Let's talk about the (real) price of flash and spinning disks


Apples and Oranges, mate

This article was supposed to be about the REAL costs of spinning vs flash. Real costs take into account things like maintenance, power, cooling, rackspace, support, and also look at data efficiencies which flash is built around, deduplication, pattern removal, compression etc which are the hallmarks of all flash or hybrid type solutions.

I find this article to be unserious. I feel like the author is trying to prop up the horse and buggy market by telling us combustion powered cars are more expensive and will continue to be for some time.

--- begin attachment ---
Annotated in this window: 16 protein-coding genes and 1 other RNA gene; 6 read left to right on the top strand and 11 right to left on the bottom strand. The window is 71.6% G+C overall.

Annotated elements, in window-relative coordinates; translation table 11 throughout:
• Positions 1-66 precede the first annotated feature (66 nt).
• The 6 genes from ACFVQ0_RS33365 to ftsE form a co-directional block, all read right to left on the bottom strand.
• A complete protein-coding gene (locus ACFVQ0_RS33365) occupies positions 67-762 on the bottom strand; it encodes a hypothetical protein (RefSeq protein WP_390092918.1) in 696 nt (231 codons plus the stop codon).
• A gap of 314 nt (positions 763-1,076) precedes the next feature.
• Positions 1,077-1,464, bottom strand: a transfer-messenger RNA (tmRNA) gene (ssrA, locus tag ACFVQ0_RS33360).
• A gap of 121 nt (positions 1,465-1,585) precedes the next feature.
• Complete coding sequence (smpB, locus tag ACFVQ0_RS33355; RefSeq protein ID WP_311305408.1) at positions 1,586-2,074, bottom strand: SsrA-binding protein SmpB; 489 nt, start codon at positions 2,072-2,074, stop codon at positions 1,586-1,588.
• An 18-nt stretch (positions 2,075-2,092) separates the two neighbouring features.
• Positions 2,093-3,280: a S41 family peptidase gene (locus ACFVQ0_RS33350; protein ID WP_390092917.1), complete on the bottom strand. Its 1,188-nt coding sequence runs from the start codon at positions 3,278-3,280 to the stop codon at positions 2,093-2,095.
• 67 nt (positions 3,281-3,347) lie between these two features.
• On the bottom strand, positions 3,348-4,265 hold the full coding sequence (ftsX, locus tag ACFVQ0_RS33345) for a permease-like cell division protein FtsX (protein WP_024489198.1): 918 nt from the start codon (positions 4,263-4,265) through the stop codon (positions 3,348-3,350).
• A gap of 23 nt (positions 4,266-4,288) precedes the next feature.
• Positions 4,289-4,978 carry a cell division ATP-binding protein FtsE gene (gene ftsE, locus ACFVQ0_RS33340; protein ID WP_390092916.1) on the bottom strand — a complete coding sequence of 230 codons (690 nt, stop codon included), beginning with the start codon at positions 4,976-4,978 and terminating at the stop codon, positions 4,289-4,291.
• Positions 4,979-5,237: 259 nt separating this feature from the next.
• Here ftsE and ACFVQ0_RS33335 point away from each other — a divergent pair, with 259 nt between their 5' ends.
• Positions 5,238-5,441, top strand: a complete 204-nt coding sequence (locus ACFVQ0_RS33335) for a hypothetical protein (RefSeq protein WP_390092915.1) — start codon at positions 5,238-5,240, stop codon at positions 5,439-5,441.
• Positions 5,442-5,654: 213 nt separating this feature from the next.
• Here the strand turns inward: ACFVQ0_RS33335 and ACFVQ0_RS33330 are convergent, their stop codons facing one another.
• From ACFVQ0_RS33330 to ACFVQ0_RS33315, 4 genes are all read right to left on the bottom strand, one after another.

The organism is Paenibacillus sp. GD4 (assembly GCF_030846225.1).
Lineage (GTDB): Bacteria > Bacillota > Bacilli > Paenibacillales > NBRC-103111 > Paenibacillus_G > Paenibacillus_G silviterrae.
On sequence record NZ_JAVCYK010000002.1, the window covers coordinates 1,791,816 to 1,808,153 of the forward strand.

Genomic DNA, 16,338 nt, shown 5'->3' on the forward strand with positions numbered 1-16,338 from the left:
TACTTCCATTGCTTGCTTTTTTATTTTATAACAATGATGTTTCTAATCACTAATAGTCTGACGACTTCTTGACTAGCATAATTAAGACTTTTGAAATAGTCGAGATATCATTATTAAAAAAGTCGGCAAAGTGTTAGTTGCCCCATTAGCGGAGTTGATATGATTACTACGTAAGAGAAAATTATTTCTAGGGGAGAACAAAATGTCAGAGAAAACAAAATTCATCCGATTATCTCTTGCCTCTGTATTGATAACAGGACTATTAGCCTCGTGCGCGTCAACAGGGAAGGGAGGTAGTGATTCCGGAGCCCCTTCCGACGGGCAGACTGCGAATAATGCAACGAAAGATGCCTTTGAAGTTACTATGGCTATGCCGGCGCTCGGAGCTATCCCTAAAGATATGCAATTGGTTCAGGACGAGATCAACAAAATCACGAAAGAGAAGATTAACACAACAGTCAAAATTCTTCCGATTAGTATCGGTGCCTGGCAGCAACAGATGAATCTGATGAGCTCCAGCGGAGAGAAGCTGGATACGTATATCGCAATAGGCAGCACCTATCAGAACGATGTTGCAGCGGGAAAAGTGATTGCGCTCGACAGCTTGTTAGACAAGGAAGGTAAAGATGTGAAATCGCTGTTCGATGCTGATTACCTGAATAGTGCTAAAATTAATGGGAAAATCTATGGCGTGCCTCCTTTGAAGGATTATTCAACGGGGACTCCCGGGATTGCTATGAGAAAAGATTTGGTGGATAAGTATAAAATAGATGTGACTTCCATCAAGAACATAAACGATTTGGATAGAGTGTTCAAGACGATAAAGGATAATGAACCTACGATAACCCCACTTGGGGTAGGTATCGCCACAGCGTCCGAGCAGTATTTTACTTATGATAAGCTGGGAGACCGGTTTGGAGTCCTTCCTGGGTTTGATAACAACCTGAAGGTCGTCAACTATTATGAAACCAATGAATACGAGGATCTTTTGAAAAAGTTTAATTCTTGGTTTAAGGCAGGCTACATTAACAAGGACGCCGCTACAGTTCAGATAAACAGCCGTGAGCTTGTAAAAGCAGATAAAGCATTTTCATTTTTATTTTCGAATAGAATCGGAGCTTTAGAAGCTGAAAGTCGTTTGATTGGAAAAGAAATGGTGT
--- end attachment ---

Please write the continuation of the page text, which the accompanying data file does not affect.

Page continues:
SanDisk opens its cages, sets its mutants FREE


It had to happen

I was waiting for that other shoe to drop... Sandisk couldn't very well produce flash for it's own competitors now could it? That would cause some major heartburn for both parties.

This makes quite a bit of good sense imo, just wonder if Nexgen will be able to survive in the marketplace without the big backing of Sandisk. I'm betting no, but it's possible. It's decent tech, but nothing revolutionary.

Pure: We've created the Everlasting Gobstopper of Storage – 'Forever Flash'


Re: It's called leasing

Except it's not just the flash, it's the controller also. So it's not 1Mips for 100K forever.

CPU performance increases dramatically every upgrade, and maintenance costs are separate from hardware acquisition costs. So not like a regular lease exactly.

PEAK ARRAY: Cold fingers of Death stroke Big Biz disk boxes


Um, yes I believe it because I see it every week.